The Giants showed compassion Sunday. They showed great compassion for their coach, Bill Parcells, because if they had dumped the Gatorade over his head when the game was wrapped up, as is their custom, Parcells would have had to stand out in the cold of Giants Stadium for the whole second half of the San Francisco game, turning into a block of ice, and he would probably be in bed with pneumonia right now.
This is an article from the Jan. 12, 1987 issue
So the Giants waited until only 2:23 remained, and the final score of New York 49, San Francisco 3 had been on the board for almost a full quarter, before they struck. Noseguard Jim Burt grabbed Parcells, and linebacker Harry Carson let the coach have it with a barrel full of smush—Carson was cleverly disguised in the team doctor's hat and the team dentist's coat—and the eight fans still in the stands cheered. High jinks in the Meadowlands, folks.
This was a playoff game? Well, yeah, that's what the program said. The Giants now face the Redskins, whom they've beaten twice this season, for the trip to the Super Bowl. So which team do you like—the Redskins, a wild-card entry, or the Giants, who unraveled the 49ers like a ball of string?
"I almost felt bad about it," said Billy Ard, the Giants left guard. "I don't know...you score so many times, you keep lining up and kicking extra points, you look over at the 49ers, at their faces. What the hell, they're guys like us."
"The only time I was ever whipped this bad," 49er free safety Ronnie Lott said, "was when I was a little kid playing in the backyard. But in organized football—never."
"Shattered, we were simply shattered," San Francisco coach Bill Walsh said. "They played a perfect game. They destroyed our offense, shattered our blocking angles. We were dealt with."
Someone mentioned the 49ers' fourth play of the game, when wideout Jerry Rice was on his way to a touchdown and he fumbled the ball into the Giants end zone, and Walsh brushed it away like a bad dream. "You can't relate this to any one play," he said. "It would be an excuse of monumental proportions."
The same play was mentioned to the Giants' Lawrence Taylor. He laughed. "If they score on that one, they lose 49-10," he said, echoing an old line from the Bears' 73-0 whipping of the Redskins in the title game 46 years ago.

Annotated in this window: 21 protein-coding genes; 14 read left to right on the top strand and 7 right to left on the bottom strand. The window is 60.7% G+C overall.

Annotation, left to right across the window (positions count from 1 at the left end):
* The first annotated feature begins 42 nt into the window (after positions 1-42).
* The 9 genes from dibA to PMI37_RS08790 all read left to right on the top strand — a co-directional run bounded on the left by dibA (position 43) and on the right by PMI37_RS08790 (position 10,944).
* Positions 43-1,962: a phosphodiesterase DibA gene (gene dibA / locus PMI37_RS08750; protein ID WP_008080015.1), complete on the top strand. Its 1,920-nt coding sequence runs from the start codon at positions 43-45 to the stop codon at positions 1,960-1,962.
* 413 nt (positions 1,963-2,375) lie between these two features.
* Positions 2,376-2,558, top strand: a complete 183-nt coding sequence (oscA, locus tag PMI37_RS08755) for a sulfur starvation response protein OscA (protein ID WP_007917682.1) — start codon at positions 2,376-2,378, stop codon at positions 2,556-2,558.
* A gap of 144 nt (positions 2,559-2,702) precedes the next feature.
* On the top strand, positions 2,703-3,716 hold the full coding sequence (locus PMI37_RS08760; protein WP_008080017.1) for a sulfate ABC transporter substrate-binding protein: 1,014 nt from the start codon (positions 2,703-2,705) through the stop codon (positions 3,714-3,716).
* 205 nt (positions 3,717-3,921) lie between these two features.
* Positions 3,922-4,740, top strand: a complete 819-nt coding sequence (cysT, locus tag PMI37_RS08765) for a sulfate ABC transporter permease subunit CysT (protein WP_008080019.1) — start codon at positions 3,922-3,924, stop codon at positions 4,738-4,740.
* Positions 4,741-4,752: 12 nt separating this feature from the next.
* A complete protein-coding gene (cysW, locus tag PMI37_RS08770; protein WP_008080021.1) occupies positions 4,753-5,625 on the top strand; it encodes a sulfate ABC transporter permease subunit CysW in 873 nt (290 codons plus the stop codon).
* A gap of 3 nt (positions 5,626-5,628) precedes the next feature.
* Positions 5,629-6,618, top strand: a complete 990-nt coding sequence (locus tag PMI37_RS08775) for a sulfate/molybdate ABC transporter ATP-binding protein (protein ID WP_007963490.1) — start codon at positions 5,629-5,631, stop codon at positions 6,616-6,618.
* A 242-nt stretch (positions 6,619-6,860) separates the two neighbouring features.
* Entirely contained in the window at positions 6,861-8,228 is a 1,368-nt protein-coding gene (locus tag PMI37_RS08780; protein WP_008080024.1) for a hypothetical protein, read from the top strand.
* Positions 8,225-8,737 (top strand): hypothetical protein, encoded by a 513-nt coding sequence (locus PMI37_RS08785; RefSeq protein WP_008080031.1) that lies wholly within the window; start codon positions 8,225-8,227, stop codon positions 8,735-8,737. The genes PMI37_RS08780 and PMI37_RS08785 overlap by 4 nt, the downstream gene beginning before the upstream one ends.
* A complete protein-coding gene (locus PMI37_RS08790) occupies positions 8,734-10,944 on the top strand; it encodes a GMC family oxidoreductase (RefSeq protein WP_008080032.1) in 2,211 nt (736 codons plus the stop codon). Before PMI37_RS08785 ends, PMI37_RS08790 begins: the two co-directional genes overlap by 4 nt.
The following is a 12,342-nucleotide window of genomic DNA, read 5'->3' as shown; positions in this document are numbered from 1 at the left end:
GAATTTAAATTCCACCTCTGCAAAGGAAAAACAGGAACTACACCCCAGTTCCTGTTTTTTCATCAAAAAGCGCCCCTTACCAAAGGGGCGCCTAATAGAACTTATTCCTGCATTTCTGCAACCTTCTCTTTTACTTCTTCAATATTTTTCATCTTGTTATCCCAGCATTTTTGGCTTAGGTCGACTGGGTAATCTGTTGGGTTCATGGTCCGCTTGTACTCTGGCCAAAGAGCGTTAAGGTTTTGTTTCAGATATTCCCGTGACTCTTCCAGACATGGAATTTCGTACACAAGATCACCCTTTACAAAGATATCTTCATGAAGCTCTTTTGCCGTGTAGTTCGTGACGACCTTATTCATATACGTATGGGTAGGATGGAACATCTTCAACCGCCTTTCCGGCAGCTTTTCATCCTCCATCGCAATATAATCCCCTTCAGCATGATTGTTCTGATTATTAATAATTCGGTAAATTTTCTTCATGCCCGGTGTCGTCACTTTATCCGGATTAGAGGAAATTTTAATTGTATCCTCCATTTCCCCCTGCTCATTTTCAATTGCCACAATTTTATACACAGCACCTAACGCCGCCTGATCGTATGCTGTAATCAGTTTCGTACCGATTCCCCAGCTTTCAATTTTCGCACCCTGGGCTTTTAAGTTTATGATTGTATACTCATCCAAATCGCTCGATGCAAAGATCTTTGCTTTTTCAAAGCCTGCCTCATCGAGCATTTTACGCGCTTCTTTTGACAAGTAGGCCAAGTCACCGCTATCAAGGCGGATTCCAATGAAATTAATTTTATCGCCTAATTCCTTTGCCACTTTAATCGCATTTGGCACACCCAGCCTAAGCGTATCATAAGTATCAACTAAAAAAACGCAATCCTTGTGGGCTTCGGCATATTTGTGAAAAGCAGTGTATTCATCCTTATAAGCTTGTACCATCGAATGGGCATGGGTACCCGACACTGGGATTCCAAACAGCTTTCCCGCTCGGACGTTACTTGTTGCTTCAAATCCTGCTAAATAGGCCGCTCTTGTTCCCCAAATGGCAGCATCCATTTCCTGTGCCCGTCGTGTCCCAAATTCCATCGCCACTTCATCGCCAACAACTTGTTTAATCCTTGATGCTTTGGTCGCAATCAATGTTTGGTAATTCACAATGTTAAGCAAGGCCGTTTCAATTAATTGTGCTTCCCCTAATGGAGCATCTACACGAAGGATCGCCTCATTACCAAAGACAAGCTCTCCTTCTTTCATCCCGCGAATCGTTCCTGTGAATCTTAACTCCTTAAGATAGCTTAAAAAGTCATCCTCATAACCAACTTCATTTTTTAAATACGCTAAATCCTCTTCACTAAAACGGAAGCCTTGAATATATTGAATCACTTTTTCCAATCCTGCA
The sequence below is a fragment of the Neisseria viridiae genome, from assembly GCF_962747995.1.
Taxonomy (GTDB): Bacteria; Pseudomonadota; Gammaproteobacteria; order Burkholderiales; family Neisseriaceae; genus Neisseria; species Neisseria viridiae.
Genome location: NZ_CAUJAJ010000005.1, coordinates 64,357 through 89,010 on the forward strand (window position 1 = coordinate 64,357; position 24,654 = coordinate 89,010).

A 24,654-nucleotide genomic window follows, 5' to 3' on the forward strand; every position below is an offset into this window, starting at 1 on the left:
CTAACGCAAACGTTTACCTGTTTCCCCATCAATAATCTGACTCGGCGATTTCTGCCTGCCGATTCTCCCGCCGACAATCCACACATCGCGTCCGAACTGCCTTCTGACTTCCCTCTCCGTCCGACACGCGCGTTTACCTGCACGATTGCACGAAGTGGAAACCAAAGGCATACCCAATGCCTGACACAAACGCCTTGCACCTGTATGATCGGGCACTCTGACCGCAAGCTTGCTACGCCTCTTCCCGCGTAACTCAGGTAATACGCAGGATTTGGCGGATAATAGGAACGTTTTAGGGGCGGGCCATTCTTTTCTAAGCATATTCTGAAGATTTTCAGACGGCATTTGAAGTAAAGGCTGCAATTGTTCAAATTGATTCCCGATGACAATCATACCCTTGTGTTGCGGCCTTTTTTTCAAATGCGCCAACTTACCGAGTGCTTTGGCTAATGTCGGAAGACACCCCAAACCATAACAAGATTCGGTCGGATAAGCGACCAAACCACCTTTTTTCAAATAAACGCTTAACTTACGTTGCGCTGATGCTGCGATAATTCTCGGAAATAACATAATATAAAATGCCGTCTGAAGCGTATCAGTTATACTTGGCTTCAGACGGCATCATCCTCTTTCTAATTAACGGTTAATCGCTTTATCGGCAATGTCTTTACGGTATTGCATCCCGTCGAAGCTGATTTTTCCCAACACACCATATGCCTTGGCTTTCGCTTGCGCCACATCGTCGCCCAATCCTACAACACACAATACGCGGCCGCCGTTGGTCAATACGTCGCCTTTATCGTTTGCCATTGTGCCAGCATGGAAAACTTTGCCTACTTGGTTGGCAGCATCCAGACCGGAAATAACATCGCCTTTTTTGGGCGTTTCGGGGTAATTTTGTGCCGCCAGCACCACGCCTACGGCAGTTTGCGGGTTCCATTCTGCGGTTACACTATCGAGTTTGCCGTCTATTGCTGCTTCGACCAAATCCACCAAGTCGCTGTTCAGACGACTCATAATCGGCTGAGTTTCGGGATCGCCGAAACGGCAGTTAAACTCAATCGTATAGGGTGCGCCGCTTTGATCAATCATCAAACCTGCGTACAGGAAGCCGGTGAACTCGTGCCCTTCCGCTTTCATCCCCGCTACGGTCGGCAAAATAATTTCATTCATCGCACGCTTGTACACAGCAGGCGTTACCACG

Taylor figured in the game's most significant play. It came late in the second quarter, and though it didn't turn the game, it iced it. Burt came barreling up the middle and crashed into Joe Montana as he released the ball. The 49er quarterback's pass fluttered toward the left side, where Taylor grabbed it and then ran 34 yards for a touchdown. The score was 28-3 after the kick. Montana was out cold with a severe concussion. An hour and a half later he was in an ambulance on his way to a New York hospital.
"I couldn't have pulled up, geez," Burt said. "I don't know how he was hit, whether he hit his head on the ground or what. I feel real bad about it."
Gut pressure is what killed the 49ers, the same kind of pressure they had used to unhinge the Dolphins' Dan Marino two Super Bowls ago. On Dec. 1, in a game won 21-17 by the Giants, Montana had hurt the Giants on quick, timed passes off a short drop, and the Giants figured the only way to stop that was to send the inside people up the middle on blitzes and stunts. Taylor, an outside rusher, didn't figure. He was dropped back into coverage.
Four turnovers by the 49ers ended in four TDs, three by the Giants and the one that San Francisco didn't get. "You make mistakes in a game," 49er guard Randy Cross said, "but every one we made today resulted in points."
There was more to it, though. The Giants were cranked up; they were stoked. In San Francisco, the 49ers had held the Giants to 13 yards rushing, slanting toward the strong side of the formation, walking strong safety Carlton Williamson up to the line to dog Joe Morris. This time the Giants spread things out with two tight ends, one on either side, and worked their attack away from Williamson. It worked. Morris got a 45-yard TD on a pitchout left, away from Williamson. He ended up with 159 yards; the Giants had 216 on the ground.
"I woke up at 3 a.m.," Ard said. "In the next room in our hotel I could hear one of our guys banging the walls. Harry Carson was already up. Lots of guys were, even the sound sleepers. We wanted it bad. Thirteen yards last time, that's an embarrassment."
"Things just kept on rolling," wideout Phil McConkey said. "I thought it would stop, but it never did. I said to myself, 'They're too good a team for this to happen to them. When will it end?' "
In Pasadena maybe. Or maybe not at all.